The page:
Two years ago, Em killed her boyfriend. She doesn’t think that this defines her, merely that it defines her for everyone else. The murder has, of course, had certain effects on her: she won’t watch horror movies or tolerate people who yell.  She won’t eat spaghetti with red sauce. She won’t let her new husband wear green, even on their honeymoon when he insists that the t-shirt is the only clean one he has, and really, it’s more of a turquoise.

Still, Em is about as adjusted as a murderer can get, which she reminds herself as she and Marco sit in their hotel bed listening to the argument escalating in the room next to them. Em can’t make out all of the words, but she hears a combination of English and Spanish, hears bitch and idiot and cunt, hears the monotone of a man who has put his train on full speed and removed the brake pedal.

A man like that has to crash into something to stop.

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“Orientations” (Short Story) – The Dead Mule School of Southern Literature, April 2018

I don’t know the food scene in Lexington, so the restaurant where I take Margaret on our first date is the result of online reviews and proximity to our apartment complex. The menu declares the food experience “relaxed fine dining,” which in the South means grits, fried oysters, and pecan-crusted everything served in a historic building and priced accordingly.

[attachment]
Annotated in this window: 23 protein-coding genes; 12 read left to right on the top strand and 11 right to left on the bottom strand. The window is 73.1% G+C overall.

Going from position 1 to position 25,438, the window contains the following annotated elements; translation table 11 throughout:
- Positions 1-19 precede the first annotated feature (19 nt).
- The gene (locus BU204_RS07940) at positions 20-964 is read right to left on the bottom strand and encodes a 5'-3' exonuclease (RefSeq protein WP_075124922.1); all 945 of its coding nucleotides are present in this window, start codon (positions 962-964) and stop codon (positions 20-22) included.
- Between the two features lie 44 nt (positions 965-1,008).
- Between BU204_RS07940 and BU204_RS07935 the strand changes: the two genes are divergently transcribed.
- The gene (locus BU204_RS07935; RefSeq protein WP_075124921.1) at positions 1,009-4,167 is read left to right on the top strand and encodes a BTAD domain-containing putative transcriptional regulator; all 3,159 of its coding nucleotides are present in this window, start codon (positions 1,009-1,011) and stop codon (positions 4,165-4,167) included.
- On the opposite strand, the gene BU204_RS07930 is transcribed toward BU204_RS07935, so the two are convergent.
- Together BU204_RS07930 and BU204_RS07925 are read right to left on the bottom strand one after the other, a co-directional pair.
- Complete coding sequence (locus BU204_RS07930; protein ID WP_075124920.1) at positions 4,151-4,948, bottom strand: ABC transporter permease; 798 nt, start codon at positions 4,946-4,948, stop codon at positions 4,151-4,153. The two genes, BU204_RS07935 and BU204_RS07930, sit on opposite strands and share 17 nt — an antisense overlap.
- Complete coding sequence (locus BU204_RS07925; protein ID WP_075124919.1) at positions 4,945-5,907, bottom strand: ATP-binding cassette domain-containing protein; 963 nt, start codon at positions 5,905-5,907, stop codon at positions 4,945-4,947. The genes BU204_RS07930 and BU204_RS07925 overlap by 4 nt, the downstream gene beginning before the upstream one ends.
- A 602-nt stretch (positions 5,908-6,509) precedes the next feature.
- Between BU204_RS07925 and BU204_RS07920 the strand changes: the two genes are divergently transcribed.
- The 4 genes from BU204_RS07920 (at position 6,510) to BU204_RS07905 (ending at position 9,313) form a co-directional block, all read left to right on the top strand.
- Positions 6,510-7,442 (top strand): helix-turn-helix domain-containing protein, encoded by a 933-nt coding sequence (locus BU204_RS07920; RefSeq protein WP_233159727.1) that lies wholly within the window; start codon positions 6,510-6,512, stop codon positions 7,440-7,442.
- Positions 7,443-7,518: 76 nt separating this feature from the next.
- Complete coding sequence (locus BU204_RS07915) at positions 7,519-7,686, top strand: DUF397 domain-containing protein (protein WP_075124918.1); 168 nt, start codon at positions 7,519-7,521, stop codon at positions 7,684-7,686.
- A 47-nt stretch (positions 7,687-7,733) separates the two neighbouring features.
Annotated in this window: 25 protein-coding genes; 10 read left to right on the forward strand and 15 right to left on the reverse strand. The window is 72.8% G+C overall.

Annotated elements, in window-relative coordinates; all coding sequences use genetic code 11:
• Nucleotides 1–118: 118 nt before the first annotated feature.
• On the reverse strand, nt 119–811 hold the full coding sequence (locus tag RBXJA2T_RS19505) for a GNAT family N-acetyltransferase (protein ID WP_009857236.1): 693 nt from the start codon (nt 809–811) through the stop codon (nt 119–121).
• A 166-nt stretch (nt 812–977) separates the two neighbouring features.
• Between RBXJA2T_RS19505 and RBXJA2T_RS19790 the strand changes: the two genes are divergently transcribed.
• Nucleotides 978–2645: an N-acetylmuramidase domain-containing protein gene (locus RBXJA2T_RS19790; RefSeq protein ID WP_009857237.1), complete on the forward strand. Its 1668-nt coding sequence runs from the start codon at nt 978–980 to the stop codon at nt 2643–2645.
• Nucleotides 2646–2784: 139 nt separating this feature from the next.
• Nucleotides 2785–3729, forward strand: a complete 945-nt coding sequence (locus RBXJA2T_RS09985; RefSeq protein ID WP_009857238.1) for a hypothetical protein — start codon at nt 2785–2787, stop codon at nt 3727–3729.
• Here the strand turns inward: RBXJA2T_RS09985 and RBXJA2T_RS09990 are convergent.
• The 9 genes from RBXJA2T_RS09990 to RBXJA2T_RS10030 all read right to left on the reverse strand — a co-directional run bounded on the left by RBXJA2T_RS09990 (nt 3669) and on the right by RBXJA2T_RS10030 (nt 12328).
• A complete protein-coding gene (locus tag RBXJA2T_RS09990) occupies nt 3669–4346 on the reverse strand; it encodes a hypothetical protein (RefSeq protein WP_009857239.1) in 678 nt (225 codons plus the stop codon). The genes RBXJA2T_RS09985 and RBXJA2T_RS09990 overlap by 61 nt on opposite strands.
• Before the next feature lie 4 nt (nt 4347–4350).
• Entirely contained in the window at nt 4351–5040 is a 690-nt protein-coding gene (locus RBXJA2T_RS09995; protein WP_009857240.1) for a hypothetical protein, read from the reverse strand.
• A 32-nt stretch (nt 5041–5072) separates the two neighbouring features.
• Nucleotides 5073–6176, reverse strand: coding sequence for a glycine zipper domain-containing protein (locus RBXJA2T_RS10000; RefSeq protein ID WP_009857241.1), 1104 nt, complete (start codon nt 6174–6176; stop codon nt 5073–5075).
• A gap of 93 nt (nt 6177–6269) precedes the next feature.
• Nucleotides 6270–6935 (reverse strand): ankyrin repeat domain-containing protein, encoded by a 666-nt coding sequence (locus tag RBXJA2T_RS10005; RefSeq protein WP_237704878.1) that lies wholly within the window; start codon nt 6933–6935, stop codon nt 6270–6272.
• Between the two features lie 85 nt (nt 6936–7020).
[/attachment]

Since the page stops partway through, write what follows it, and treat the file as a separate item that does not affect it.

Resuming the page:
“Would you like something to drink?” our waitress asks us. She seems nervous; her pen shakes against her notepad. “A bottle of wine, perhaps?”

Wine. Beer. Scotch on the rocks. Hell, I’ll take a shot of Jose Cuervo and the accompanying judgmental looks from the grandparents around us.

“Just water for me,” I say.

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“Dionysus” (Short Story) – Linden Avenue, September 2017

While the other gods complained about being stuck outside the city of Danville for the summer, Dionysus silently thanked Zeus for his choice. Sure, at first he’d had his doubts about the neighborhood and its lack of culture—after all, he was an ancient Greek, or at least, he thought of himself that way, and there wasn’t a single winery in sight—but then he had stumbled on two things that made this vacation tolerable.

The first was a girl named Terry, who wore cherry red lipstick and a pin on her apron that said “Bite me.”

The second was the miraculous liquid that Terry served from 6:00 A.M. until 2:00 P.M., Monday through Friday, with exceptions for holidays and smoke breaks.


The true ambrosia.

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“The Uncommitted” (Short Story) – Northern Virginia Review, March 2017